The delay in resolving the ongoing plantation worker wages dispute has triggered sporadic violence in estates and the companies are seeking the intervention of President Gotabaya Rajapaksa and Prime Minister Mahinda Rajapaksa.
Planters’ Association of Ceylon secretary general, Lalith Obeyesekere, told the Sunday Times intervention had been sought to halt the violent incidents against the management of regional plantation companies.
He said a couple of incidents had been reported in recent weeks and strong legal action should be taken against suspects.
In a statement, the Association condemned a brutal mob attack, in which two more Regional Plantation Company (RPC) employees ended up hospitalised in critical condition.
“This is now the third instance this year alone where the lives of RPC employees have been placed in serious and immediate danger. We are concerned that an organized campaign of violence and intimidation is being unleashed by thugs who are inciting workers and non-workers in order to sabotage RPC tea production.
“We wonder how such a catastrophic breakdown of law and order is being allowed and why no meaningful action has yet been taken against those who are inciting violence on the estates,” the statement quoted Mr Obeyesekere as saying.
The association said that in one of the incidents at Alton Estate in (Upcot Maskeliya), workers while avoiding work, ganged up to block factory operations, resulting in a total of 7,000 kilograms of green-leaf plucked before the strike, being declared as wasted and thrown away.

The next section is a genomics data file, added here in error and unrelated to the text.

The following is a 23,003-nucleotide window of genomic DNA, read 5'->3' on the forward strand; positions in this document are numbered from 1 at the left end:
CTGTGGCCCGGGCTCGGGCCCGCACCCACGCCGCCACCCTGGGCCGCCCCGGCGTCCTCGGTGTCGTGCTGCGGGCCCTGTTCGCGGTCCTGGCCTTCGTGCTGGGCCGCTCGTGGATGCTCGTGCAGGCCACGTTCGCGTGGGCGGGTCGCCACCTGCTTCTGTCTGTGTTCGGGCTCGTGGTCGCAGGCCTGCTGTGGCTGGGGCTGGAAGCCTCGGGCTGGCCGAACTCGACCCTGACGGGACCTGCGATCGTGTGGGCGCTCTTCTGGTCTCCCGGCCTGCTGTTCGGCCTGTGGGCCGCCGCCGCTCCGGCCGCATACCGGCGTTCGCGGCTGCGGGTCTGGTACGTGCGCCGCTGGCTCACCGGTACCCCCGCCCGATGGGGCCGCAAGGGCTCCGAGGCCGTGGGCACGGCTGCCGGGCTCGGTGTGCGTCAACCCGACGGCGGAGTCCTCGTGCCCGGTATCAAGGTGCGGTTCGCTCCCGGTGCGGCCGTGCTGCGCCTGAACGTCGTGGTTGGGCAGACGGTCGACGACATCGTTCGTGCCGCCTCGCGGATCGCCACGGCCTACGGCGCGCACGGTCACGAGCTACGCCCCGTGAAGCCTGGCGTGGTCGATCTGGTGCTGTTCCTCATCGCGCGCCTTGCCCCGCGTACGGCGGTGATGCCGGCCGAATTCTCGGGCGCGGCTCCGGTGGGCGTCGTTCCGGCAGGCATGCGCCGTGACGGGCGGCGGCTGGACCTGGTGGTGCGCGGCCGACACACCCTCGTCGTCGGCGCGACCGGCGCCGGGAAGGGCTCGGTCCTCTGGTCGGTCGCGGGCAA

They also forcibly prevented a consignment of tea, ready for dispatch and to be sold at auction, from being transported out of the factory. The entire consignment, valued at Rs 6 million to an international buyer was already paid for. The company, legally obligated to complete the transaction, filed a police complaint, the statement said.
The statement declared that trade union sponsored vandalism and arson was becoming systemic, with worker gangs breaking into and damaging homes of managers, destroying furniture and personal belongings, disconnecting water and electricity supply to factories and physically assaulting the managers, assistant managers and their families.
“We believe that these violent attacks are not simply a response to particular issues on a given estate; rather an organised campaign to destroy the plantations, its crop and the income derived from it. Whoever takes responsibility, should know that the end result will be a loss to the country,” the statement said.
The Sunday Times learns that in one incident, workers had also poured cow dung mixed water on the manager and assistant manager of one of the estates.
In a separate incident, unrelated to the wages issue, an assistant superintendent was allegedly assaulted by Ceylon Workers Congress (CWC) member of Parliament M. Rameshwaran, over allocation of land for a housing project. A complaint has been filed with the police.
When contacted by the Sunday Times, Mr Rameshwaran, declined to comment.
Meanwhile, Commissioner General of Labour, Prabath Chandrakeerthi told the Sunday Times the minimum wage would have be gazetted later, as the collective agreement, which also involves trade unions and companies, ends only at the end of the month.
“We cannot intervene about the incidents reported. It is beyond our control,’’ he said.
Also, the former deputy plantations minister P. Radhakrishna, said the government should set an example by granting the wage increase to workers of state-owned plantation companies – State Plantation Corporation and the Janatha Estate Development Board.